This is a UX project to redesign the interface of an internal project management system used by agile software developers
My first act was to speak to the scrum masters and members of their teams to see how they used the current software and what they would like improved. Much harder was to try to find what could be removed. The old system had every idea that had been thought of stuck on it somewhere and most weren't useful and hadn't been removed.
I worked with one team offline to see how they would manage the project outside of the confines of the computer system to help me learn more about their process. I wanted to find the minimum that I could include and make the software intuitive. A lot of complaints of the current system are the lack of intuition and the lack of usability, I noticed that the whole company used Microsoft Outlook as a company standard so I wanted to use aspects of that interface and usability in this project
I started by creating wire frames of a new fronted with the restriction of running it on the same backend. Based on the simplest functionality needed to manage a projects. The biggest problem the users faced was changing between two screens depending on wether they were editing, creating or deleting a task. I started by creating a wireframe of the simplest way this could work together.
After showing the wireframe to some people I realised that a lot of feature team leaders worked in very different ways and had requested lots of functionality but at the same time the other users had a complex tool that didn't really support the way they needed to work.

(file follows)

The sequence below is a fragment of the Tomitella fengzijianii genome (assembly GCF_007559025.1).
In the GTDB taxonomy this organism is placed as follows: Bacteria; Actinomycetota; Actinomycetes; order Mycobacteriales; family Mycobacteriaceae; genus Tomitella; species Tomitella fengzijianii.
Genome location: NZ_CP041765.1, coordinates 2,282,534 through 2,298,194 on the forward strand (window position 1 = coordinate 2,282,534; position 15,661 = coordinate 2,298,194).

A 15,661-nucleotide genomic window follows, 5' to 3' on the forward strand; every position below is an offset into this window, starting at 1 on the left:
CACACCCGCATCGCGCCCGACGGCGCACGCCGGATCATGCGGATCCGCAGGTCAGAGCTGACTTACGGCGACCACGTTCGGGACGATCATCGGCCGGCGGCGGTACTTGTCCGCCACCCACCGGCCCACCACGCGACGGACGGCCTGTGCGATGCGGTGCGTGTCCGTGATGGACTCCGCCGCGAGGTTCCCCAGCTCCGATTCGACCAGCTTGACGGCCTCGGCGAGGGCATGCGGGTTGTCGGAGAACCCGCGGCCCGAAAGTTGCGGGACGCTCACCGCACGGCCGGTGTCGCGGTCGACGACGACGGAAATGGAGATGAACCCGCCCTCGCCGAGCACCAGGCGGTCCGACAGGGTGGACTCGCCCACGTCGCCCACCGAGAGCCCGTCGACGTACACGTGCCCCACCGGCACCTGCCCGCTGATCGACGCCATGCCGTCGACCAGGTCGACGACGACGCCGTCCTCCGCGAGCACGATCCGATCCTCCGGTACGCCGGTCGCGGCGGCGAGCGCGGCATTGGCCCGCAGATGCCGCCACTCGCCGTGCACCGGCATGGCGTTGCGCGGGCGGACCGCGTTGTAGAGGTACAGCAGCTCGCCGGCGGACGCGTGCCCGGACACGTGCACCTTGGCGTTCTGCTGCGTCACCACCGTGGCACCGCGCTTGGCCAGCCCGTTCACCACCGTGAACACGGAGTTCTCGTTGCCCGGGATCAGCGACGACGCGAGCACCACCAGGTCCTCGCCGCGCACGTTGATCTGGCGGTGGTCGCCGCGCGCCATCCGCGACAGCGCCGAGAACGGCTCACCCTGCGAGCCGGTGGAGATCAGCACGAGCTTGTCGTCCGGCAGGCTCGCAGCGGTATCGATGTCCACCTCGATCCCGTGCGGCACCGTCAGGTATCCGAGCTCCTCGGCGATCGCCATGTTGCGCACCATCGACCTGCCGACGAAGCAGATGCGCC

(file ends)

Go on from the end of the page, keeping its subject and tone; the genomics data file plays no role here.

I kept the original pages live while creating the new version. So people could move over when they felt comfortable with the new look. This meant I could start getting much more tangible feedback right away. And the whole application was a kind of A/B testing scenario so I'd know when a page was of more value than the original.
Working in iterations of about two weeks, I was adding around three features at a time. Because it was all internal I would send out an email each iteration letting the users know what new features had been added or removed, what they should expect in the next iteration and asking for votes on future development.
I created a suggestions page where people could 'like' each others suggestions. The number of likes was then divided by the time it would take to design and build and gave me a good indication of what was the best use of my time.
Collecting all the feedback was perfect and the work I did as a result worked really well. I overlooked a couple of important things with this project. One is that with a small user base the collecting and implementing of information can be just as much about building trust with the users as it is about gaining the actual information. The other is that making to drastic a change in the first iteration can make people reluctant to ever accept the changes and buy into the new tool. A gradual improvement from the old tool would have taken more time but ultimately been more value to the users.